8:30 a.m. -- After being depressed by Superstorm Sandy in October, retail sales probably bounced back by 0.5 percent in November from the prior month, driven by a rebound in auto and building material sales. Excluding auto dealers, gasoline service stations and building materials providers, core retail sales -- the portion of the Census Bureau’s report that is used by the Bureau of Economic Analysis to estimate nominal goods spending -- continued on a saw-toothed path, climbing 0.4 percent and erasing October’s 0.1 percent decline.
10:00 a.m. -- Consensus expects total business inventories to increase by 0.3 percent in October.
E27 -- EU Summit in Brussels (to Dec. 14).
Korea – South Korea 7-day repo rate for December.
Philippines -- December BSP policy rate.
Switzerland -- December interest rate announcement.
E17 -- Eurogroup meeting.
E17 -- ECB publishes monthly bulletin for December.
Finland -- CB Governor Erkki Liikanen holds news conference on the outlook for the Finnish economy.
E17 -- ECB Executive board member Peter Praet speaks on “Reforming EU Fiscal Governance” in Frankfurt.
Chile -- December overnight rate target.
Italy -- Final readings of November HICP, CPI.
8:30 a.m. -- Paced by the largest decline in retail energy costs since December 2008, the consumer price index (CPI) is expected to edge 0.2 percent lower in November, marking the first pullback since May. Stripping out the volatile food and energy components, core consumer price pressures likely rose by 0.2 percent in November, placing the core CPI 2 percent above its year-ago level.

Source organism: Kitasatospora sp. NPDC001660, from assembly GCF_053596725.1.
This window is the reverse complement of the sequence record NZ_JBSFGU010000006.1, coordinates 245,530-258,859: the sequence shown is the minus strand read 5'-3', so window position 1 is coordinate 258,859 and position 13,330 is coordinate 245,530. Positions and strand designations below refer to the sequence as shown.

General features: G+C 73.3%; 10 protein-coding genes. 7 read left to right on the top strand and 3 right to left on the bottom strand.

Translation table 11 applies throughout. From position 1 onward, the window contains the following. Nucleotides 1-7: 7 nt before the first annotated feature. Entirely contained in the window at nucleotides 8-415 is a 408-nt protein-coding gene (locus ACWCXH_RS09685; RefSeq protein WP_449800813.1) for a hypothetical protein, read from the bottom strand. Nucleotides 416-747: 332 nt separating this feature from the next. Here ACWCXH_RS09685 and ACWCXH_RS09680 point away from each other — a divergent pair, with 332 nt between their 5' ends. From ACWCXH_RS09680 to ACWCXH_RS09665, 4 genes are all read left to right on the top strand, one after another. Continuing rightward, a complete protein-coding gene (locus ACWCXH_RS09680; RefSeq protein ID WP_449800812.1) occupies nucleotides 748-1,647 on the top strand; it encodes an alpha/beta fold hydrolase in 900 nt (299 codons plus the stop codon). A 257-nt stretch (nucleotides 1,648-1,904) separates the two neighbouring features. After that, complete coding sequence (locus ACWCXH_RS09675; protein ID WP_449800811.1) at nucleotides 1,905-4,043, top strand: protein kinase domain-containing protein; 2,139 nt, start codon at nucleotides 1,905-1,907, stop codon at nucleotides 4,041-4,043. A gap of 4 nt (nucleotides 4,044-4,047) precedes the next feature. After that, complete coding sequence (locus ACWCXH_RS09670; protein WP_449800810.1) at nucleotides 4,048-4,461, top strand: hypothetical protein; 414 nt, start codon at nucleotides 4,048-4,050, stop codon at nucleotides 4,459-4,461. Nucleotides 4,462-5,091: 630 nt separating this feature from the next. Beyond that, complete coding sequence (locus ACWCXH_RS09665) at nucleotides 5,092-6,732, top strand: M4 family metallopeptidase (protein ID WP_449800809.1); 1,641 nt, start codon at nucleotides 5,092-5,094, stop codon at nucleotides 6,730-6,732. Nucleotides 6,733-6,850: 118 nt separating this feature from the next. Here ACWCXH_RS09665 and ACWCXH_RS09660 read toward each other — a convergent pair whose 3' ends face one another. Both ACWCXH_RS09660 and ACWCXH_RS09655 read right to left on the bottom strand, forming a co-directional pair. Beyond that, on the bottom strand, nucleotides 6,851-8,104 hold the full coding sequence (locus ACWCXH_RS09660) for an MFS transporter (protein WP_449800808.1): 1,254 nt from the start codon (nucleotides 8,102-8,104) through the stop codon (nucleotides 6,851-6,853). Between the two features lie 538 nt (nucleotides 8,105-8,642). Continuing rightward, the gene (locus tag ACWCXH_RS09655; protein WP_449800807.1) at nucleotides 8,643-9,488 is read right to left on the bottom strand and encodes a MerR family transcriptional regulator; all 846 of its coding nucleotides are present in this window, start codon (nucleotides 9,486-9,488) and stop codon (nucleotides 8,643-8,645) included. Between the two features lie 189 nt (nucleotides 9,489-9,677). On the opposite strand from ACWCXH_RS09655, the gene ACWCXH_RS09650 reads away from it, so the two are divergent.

8:58 a.m. -- Economists expect the Markit Flash Manufacturing PMI to decline to 52.3 in December, from November’s 52.8.
8:58 a.m. -- Industrial production and manufacturing output likely rose by 0.3 percent in November. This would represent only a modest rebound from declines of 0.4 percent and 0.9 percent, respectively, in October. The Federal Reserve estimated that the effect of Superstorm Sandy subtracted approximately 1 percent from overall industrial production growth in October, so it seems reasonable to expect something of a bounce back in November.
Serbia -- December repo rate.
E17 -- December “flash” manufacturing PMI, composite PMI and services PMI.
E17 -- Q3 employment rate.
E17 -- November HICP, final reading.
Brazil -- October economic activity index.
Sources: Central banks, European Commission, Reuters, Market News, Capital Economics, Barclays, Societe Generale.
Moran Zhang is a finance and economics reporter at The International Business Times. Her work has appeared in the Wall Street Journal Digital Network’s MarketWatch, United...